The Roman Catholic Church in the United States ranks after Brazil, Mexico, and possibly after Italy with the highest percentage of Catholics in the population. There are around 64 million Catholics in the U.S., making it the largest denomination in this country. The Catholic Church in the U.S. is unique in that it exists in the richest country – and only superpower - in the world. It is somewhat powerful in this country, especially in areas where there are many Catholics. Currently, five Supreme Court Justices including the Chief Justice himself are Roman Catholics, the largest number of Catholics on this court in history. A Catholic ran for president in 2004, and other Catholics are already running for for the 2008 election.
American Catholics Today is the report of the survey and research conducted by William V. D’Antonio, James D. Davidson, Dean R. Hoge, and Mary L. Gautier in 2005. Some of this material has already appeared in the National Catholic Reporter (NCR); previous surveys were conducted in 1987, 1993 and 1999, and the authors also had access to other surveys and other research done before 2005. These surveys include 2000’s The Catholic Experience of Small Christian Communities, which William D’Antonio oversaw with Bernard Lee. James Davidson and several colleagues carried out a study in 1995 whose results were published as Search for Common Ground in 1997. Davidson was also involved in the study that was ultimately published as Lay Ministers and Their Spiritual Practices in 2003. Hoge and Gautier have been involved with other studies concerning the priesthood and other issues.
The first chapter summarizes previous surveys conducted by the authors with the Gallup Polling Organization, describing how the 2005 survey participants were divided into 4 groups based on age or generations:
Also considered were race, gender, education, marital status, political affiliation, and income, though these were not judged as important as the breakdown by generation. Eight hundred seventy-five Catholics were involved in the survey.
- Pre-Vatican II (born in 1940 or earlier).
- Vatican II (born between 1941 and 1960).
- Post-Vatican II (born between 1961 and 1978)
- Millennial (born between 1979 and 1987)
The surveys show how Catholics identify themselves and others as being Catholic, which varies from generation to generation, and an historical overview of Catholic history in the U.S. is presented as well. The section on American Catholics’ commitment to the institutional Church demonstrates that they vary in their support of the Church, again according to generation. What all agree on is that to be a Catholic, one must believe in the resurrection of Jesus and the Real Presence of Christ in the Eucharist; helping the poor and devotion to Mary score high as well.
Acceptance of Church teachings and the sacraments varies, too, according to generational group. Many ignore Church teachings and still consider themselves Catholics. The surveys indicate that American Catholics receive baptism, confirmation, and the Eucharist, but they do not go to confession as often as they once did. An historical overview of reception of the sacraments is also given.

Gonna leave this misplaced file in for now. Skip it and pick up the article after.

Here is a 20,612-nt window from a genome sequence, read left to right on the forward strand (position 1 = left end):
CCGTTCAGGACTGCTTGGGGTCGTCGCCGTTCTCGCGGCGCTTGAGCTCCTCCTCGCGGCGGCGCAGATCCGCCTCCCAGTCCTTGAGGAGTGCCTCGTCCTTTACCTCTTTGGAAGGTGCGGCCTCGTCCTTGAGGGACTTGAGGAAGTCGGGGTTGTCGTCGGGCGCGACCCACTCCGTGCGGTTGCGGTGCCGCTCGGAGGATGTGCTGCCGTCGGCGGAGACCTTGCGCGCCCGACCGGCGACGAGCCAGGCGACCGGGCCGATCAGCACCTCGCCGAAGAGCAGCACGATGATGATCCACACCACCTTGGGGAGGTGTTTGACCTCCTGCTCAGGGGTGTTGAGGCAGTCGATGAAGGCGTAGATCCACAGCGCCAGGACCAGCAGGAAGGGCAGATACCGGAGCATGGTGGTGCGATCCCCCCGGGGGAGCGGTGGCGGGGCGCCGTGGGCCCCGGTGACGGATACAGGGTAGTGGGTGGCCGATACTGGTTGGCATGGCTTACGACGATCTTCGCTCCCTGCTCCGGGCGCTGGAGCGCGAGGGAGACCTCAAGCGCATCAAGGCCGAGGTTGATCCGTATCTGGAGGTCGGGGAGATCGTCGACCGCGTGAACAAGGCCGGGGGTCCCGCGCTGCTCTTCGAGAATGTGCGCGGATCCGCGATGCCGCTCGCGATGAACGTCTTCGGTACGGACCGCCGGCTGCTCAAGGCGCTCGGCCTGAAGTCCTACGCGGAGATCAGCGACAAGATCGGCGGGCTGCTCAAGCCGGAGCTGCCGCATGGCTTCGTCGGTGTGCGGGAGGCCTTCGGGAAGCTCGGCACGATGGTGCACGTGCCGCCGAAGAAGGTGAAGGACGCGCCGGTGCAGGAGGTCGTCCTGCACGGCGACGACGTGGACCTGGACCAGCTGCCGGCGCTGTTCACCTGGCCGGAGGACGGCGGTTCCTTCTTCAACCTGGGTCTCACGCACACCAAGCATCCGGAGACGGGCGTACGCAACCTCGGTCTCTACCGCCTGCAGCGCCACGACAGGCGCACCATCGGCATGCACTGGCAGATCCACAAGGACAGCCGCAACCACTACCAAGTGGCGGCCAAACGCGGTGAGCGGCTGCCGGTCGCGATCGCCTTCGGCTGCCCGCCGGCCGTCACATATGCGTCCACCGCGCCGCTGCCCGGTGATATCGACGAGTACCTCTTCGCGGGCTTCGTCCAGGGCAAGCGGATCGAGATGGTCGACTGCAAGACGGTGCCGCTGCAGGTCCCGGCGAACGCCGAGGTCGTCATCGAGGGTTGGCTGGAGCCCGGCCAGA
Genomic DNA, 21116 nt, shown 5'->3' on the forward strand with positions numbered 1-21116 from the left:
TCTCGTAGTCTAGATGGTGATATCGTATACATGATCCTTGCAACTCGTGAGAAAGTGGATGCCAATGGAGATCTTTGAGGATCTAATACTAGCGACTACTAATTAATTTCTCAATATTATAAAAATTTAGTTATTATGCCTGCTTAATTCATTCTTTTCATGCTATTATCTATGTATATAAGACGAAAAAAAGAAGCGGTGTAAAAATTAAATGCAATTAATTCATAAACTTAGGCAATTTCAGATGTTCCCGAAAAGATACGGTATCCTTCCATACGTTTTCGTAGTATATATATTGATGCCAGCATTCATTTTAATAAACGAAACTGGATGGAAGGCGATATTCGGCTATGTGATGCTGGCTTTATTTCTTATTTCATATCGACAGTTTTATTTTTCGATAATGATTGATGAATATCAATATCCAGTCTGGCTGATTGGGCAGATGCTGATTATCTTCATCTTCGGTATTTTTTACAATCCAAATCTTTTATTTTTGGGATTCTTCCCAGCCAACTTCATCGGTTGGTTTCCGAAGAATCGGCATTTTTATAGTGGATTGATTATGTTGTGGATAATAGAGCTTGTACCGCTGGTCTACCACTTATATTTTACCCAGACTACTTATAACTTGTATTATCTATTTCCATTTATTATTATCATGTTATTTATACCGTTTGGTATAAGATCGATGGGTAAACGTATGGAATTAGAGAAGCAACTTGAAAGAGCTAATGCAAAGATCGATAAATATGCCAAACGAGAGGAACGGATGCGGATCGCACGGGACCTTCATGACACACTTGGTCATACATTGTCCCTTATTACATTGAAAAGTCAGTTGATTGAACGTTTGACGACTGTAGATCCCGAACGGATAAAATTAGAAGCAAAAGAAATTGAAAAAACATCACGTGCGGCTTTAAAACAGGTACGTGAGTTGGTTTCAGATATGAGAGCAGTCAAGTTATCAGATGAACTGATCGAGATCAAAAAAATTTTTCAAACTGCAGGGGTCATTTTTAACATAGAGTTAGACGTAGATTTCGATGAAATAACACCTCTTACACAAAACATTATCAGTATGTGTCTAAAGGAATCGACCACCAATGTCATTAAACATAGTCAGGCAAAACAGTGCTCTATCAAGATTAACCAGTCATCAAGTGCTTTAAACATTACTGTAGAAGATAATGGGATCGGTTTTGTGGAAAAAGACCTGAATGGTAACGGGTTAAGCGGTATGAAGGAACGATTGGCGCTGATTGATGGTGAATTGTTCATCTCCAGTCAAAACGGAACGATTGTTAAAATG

Regarding the entwined issues of problems the Church faces (sexual abuse scandals, priest and religious shortage, and participation of the laity in the ministry) and authority and those who hold it, American Catholics have lost confidence in the bishops and others - particularly in light of the sexual abuse scandals. The surveys show that the American Catholic laity wants to be more involved in the governance of the Church on all levels. Many want to assist the clergy in their ministry by relieving them from the necessity of taking care of temporal issues.
Catholics are involved in all political parties in the United States. Thirty-nine percent identify themselves as Republicans, 42% as Democrats and 19% as independents. Many
consider themselves part of the pro-life movement, while others count themselves pro-choice.
A conclusion and summary of the survey is followed by appendices on Catholic education; on Hispanic Catholics, a growing group in the United States; and on the 2005 Gallup survey. A bibliography and an index follow.
William V. D’Antonio (Ph.D. 1958 from Michigan State University) is a fellow at the Life Cycle Institute at the Catholic University of America. He is the co-author of eight books and editor of four others.
James D. Davidson (Ph.D. from the University of Notre Dame) is a professor of sociology at Purdue University. The author or co-author of several books and articles, he has also published articles in America, Commonweal, and Liguorian.
Dean R. Hoge (Ph.D. 1970 from Harvard) is a professor emeritus of sociology and is a fellow at the Life Cycle Institute at the Catholic University of America. He has authored several books.
Mary L. Gautier (Ph.D. 1995 from Louisiana State University) is a senior research associate at the Center for Applied Research in the Apostolate (CARA) at Georgetown University. She has authored two books and also edits The CARA Report.
American Catholics Today will be of interest to those involved in Church leadership and those interested in what Catholics think about various topics.